Side Effects of Giving up Ice Cream, According to Science
I scream, you scream, we…may not all scream for ice cream. Ice cream may be a delicious dessert to scoop up during the warmer months, but for those looking to cut their added sugar intake, giving up ice cream can seem like an easy solution.
And yet, while it may seem like there would be only positive side effects to giving up this popular dessert, surprisingly, ice cream can provide your body with nutrients you may not have realized as you lick on a cone under the sun.
Regardless, whatever the case may be—either cutting back on your sugar or your dairy—here are some of the side effects you'll experience if you're giving up ice cream in the future. And for more eating tips, be sure to read up on our list of the 100 Unhealthiest Foods on the Planet.
You'll consume less added sugar.
In general, if you decide to cut a dessert out of your regular diet, you're going to see a decrease in your overall added sugar intake. According to the Center for Disease Control and Prevention (CDC), having too many added sugars in your diet can contribute to weight gain and obesity, type 2 diabetes, and heart disease. Added sugars can come from all kinds of processed forms of sugar including sucrose, dextrose, table sugar, syrups, honey, and sugars from concentrated fruit or vegetable juices.
The USDA Dietary Guidelines for Americans recommend your added sugar intake only make up for less than 10% of your total calories each day. The American Heart Association (AHA) says you should keep your added sugar intake to no more than 9 teaspoons for men (36 grams) and 6 teaspoons for women (25 grams).
While it's okay to have a dessert once in a blue moon, if you find yourself craving another type of dessert you would prefer to enjoy, giving up ice cream and sticking to that dessert you love is a great way to cut down your added sugars and avoid an increased risk in chronic diseases.
Your heart health will improve.
In particular, giving up ice cream can result in a decreased risk of cardiovascular diseases later in life. Whether it's ice cream or another type of dessert, the AHA states that having too much added sugar—which likely is coming from processed foods—is linked to a much greater risk of dying from heart disease. The AHA points out a specific study published in 2014 by JAMA Internal Medicine that shows the repercussions of a high-sugar diet, which showed that anyone who consumed 17% to 21% of their total calories as added sugar saw a 38% higher risk of dying of heart disease.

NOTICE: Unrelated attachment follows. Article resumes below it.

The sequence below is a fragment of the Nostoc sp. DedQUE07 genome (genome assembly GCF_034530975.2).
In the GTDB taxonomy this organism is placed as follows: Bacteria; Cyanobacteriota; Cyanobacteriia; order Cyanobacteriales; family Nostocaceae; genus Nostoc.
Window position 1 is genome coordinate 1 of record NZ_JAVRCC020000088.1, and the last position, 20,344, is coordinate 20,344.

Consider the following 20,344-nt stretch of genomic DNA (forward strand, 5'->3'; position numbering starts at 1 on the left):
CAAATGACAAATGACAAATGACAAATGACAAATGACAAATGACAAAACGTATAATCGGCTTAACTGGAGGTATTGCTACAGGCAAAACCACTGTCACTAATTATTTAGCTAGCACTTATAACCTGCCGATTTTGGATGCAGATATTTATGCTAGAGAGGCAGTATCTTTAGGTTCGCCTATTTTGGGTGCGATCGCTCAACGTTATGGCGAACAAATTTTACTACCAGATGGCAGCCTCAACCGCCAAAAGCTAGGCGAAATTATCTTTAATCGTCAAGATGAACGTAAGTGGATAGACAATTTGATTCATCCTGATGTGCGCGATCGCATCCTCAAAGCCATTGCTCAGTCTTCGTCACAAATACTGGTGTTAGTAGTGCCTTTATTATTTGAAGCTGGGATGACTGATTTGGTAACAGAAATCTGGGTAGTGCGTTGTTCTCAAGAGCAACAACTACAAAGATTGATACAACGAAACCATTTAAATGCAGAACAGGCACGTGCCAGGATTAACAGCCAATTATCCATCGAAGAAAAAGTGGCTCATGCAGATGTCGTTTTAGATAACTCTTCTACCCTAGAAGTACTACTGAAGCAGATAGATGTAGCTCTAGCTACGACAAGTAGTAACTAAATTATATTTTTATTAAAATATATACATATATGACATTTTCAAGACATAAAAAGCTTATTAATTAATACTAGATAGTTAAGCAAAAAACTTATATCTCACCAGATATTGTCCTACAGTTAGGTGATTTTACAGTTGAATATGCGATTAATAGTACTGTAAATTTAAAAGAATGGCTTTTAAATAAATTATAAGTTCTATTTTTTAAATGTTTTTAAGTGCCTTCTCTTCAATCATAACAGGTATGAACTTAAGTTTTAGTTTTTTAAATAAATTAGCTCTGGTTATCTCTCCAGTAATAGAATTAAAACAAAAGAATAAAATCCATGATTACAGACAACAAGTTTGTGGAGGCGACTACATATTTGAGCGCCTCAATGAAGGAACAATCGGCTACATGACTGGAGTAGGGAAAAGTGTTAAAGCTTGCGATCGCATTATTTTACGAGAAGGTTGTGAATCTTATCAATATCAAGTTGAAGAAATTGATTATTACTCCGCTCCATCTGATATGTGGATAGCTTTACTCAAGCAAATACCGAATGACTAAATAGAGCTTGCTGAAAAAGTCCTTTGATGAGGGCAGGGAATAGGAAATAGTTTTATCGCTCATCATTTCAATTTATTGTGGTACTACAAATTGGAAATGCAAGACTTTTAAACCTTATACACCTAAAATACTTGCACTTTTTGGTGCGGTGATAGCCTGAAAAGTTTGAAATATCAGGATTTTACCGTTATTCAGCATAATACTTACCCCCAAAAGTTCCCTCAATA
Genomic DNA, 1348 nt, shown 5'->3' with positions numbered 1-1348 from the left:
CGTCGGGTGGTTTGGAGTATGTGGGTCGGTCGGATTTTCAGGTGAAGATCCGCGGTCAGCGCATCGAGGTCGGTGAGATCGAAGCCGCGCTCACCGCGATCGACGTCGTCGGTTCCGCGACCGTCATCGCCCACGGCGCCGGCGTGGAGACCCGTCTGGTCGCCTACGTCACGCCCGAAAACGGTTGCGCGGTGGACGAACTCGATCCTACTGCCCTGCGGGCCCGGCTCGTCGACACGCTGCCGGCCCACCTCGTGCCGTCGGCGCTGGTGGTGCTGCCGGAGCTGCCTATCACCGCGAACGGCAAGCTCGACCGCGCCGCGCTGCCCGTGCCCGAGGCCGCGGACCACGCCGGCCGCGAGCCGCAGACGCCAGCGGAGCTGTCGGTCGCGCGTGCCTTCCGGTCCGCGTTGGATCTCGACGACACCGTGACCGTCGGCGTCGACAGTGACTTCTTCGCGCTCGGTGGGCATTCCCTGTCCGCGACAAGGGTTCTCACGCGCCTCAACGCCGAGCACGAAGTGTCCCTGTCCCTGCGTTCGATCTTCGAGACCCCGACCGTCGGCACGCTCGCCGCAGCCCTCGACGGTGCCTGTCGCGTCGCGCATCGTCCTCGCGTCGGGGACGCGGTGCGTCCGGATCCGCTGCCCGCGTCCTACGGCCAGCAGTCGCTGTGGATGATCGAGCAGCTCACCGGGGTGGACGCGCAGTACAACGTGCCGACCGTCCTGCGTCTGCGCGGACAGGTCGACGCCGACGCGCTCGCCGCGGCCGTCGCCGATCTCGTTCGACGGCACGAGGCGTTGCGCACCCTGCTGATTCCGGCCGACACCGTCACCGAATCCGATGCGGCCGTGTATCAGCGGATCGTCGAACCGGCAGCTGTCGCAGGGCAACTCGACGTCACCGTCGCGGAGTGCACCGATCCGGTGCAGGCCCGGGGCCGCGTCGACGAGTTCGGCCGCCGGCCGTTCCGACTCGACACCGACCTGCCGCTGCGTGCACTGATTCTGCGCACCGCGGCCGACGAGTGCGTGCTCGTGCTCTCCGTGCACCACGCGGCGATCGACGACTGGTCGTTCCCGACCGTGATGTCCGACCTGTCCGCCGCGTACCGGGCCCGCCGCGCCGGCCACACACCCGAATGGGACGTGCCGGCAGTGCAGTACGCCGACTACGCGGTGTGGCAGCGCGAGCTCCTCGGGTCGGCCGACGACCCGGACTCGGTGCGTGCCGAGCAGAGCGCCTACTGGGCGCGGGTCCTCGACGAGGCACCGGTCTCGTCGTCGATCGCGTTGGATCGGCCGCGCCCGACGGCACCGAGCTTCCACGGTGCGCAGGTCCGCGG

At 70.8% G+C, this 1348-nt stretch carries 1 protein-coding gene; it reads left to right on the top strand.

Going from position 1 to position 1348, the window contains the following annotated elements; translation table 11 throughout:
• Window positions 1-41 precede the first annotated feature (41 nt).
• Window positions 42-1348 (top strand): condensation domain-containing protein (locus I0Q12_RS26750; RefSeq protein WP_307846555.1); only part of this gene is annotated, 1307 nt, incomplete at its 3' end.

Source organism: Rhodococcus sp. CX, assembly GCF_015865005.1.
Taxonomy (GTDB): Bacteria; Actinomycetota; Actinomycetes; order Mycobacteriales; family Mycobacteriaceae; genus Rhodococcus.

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You'll sleep better.
According to John Hopkins Medicine, foods that are high in fat can actually disrupt your sleep. When consuming these foods, your body experiences a decreased sensitivity to the brain chemical called orexin, which helps to regular your body's sleep clock.
Given that this popular late-night snack is usually a treat enjoyed before bed, by giving up ice cream (or other high-fat foods at night), you will likely experience better sleep overall.
Here are the 40 Best and Worst Foods to Eat Before Sleep.
You'll lose a source of calcium.
While there are some positive benefits about giving up ice cream, there is also one negative benefit to consider. Although most ice cream can be high in fat and sugar (unless you're enjoying one of these Best Diet Ice Cream Brands), ice cream is also a dairy product. Dairy products are well known for supplying your body with good nutrients like protein and calcium, which is good for your body's fullness and overall health. Compared to other desserts, ice cream is a clever way to get in more of those nutrients as you enjoy a tasty treat.
If you're thinking about giving up ice cream, make sure to evaluate other ways you are getting calcium into your diet. Here are The 20 Best Calcium-Rich Foods That Aren't Dairy.
Your stomach may feel better.
Not everyone screams for ice cream. In fact, anyone who has a lactose intolerance likely steers clear of ice cream in general, given how their stomach feels while ingesting it.
Even if you don't have an outright lactose intolerance allergy that has been diagnosed, it is actually common to have issues with lactose later in life. According to the Mayo Clinic, lactose intolerance can develop at any point in life. This is all due to the sugar found in dairy products called lactose, which can be harder to digest for some individuals as time progresses.
While giving up ice cream can help with discomfort in your stomach, if you feel this is something you are experiencing, you should likely still talk to your doctor and discuss future solutions—and see if there is a potential lactose intolerance you need to be aware of. Here are 9 Signs of Lactose Intolerance You Should Never Ignore.
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